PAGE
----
[36] In 1990, however, the drafters of the UCC amended Sections 3-417 and 4-207, removing the “payor” language upon which the California Supreme Court relied and, in so doing, expressly rejected the reasoning and holding of Sun 'n Sand.13 Comment 2 to Section 3.1-417 clearly states,

There is no warranty made to the drawer under subsection (a) when presentment is made to the drawee. Warranty to the drawer is governed by subsection (d) and that applies only when presentment for payment is made to the drawer with respect to a dishonored draft. In Sun 'n Sand ․, the court held that under former Section 3-417(1) a warranty was made to the drawer of a check when the check was presented to the drawee for payment. The result in that case is rejected.

[37] Because the Sun 'n Sand holding was rejected by the 1990 amendment, so too was the result in N.A. Insurance. The Companies have no causes of action against Centra Credit for breach of warranty under the now superseded reasoning in N.A. Insurance.

Bank Secrecy Act and Suspicious Activity Report

[38] The Companies contend that Centra Credit's failure to comply with the reporting requirements of the Bank Secrecy Act (“the BSA”), 31 U.S.C. §§ 5311-5330 and 31 C.F.R. Chapter X, and Suspicious Activity Reports (“SARs) 14 resulted in loss to the Companies because, had those reports been filed, the Companies could have stopped Kincaid's embezzlement sooner. Appellants' Br. at 10-11, 22. Underlying this argument is the Companies' assumption that the Companies are parties who should benefit from those federally mandated requirements of the BSA and, therefore, had a claim against Centra Credit for breaching its duty to the Companies when Centra Credit did not file the SARs to report Kincaid's “extreme” banking activity. Appellants' Br. at 10.

[39] While we find no discussion of this issue in Indiana law, courts that have considered the question have found that the BSA does not create or authorize a private right of action. B.E.L.T., Inc. v. Wachovia Corp., 403 F.3d 474, 476 (7th Cir. 2005) (regulation requiring banks to notify Treasury Department of known or suspected criminal violation does not create private action for damages); AmSouth Bank v. Dale, 386 F.3d 763, 777 (6th Cir. 2004) (the BSA does not create a private right of action); Ventura v. Cent. Bank, 515 S.W.3d 680, 682-83 (Ky. Ct. App. 2017) (“[T]he BSA provides financial institutions ․ immunity under its safe harbor provision from lawsuits based on the financial institutions' report or disclosure of suspicious activity. 31 U.S.C. § 5318(g)(3)(A).”); Marchak v. JPMorgan Chase & Co., 2016 WL 3911926, at *3 (E.D.N.Y. July 15, 2016) 15 (“The BSA does not authorize a private right of action.”); Grad v. Associated Bank N.A., 336 Wis.2d 474, 801 N.W.2d 349, 2011 WL 2184335 (Wis. Ct. App. 2011) (no private right of action created by BSA); El Camino Res., Ltd. v. Huntington Nat'l Bank, 722 F.Supp.2d 875, 923 (W.D. Mich. 2010) (BSA does not create private cause of action), aff'd by, El Camino Res. Ltd. v. Huntington Nat. Bank, 712 F.3d 917, 919 (6th Cir. 2013) (BSA does not create private cause of action); Hanninen v. Fedoravitch, 583 F.Supp.2d 322, 326 (D. Conn. 2008) (holding that neither the Patriot Act nor the BSA authorizes a private right of action). Because there can be no private right of action for a violation of the BSA and its SARs reporting requirements, Centra Credit's failure, if any, to file such reports would not support the Companies' cause of action.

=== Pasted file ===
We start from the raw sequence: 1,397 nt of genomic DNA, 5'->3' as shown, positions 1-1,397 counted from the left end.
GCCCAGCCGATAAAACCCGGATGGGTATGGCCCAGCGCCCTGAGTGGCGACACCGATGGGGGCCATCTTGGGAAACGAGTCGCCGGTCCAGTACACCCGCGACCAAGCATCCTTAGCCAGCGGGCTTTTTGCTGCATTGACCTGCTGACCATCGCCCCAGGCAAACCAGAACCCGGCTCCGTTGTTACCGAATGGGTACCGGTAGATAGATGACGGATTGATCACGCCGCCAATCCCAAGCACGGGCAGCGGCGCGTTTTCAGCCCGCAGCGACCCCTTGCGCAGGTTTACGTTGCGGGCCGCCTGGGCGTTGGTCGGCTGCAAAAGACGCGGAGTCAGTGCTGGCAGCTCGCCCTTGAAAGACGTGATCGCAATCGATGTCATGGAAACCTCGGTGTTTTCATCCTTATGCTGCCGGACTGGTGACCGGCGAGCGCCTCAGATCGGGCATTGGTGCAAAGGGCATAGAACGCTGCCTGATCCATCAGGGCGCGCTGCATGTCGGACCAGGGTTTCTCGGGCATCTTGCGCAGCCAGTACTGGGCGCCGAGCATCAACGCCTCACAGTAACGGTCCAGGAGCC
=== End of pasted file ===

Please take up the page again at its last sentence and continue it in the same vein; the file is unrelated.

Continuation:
[40] We find that under the facts of this case, the UCC has displaced any cause of action that the Companies may have against Centra Credit. Because the Companies have alleged no theory under which Centra Credit could be liable for the loss the Companies sustained from Kincaid's forged checks, we affirm the trial court's grant of Centra Credit's motion to dismiss for failure to state a claim.16

[41] Affirmed.


1.   “Depositary bank” means “the first bank to take an item even though it is also the payor bank, unless the item is presented for immediate payment over the counter.” Ind. Code § 26-1-4-105.

2.   It is not clear whether the Companies had the same president; however, in their complaint, the Companies refer to the “Plaintiffs' president's signature.” Appellants' App. at 12.

3.   The Companies seek to recover damages arising from a multitude of fraudulent checks, some of which may be barred by the statute of limitations. Because this is a review of the grant of a motion to dismiss, we need only determine whether the Companies' complaint states a claim with respect to one of the checks.

4.   During the August 2017 hearing on Centra Credit's motion to dismiss, both parties addressed the question of whether the economic loss doctrine prevented the Companies from bringing this suit. The trial court's Order, however, made no reference to the economic loss doctrine, and the parties have not raised that issue on appeal. Furthermore, finding, as we do, that the Companies' complaint was properly dismissed for failure to state a claim, we need not address this issue.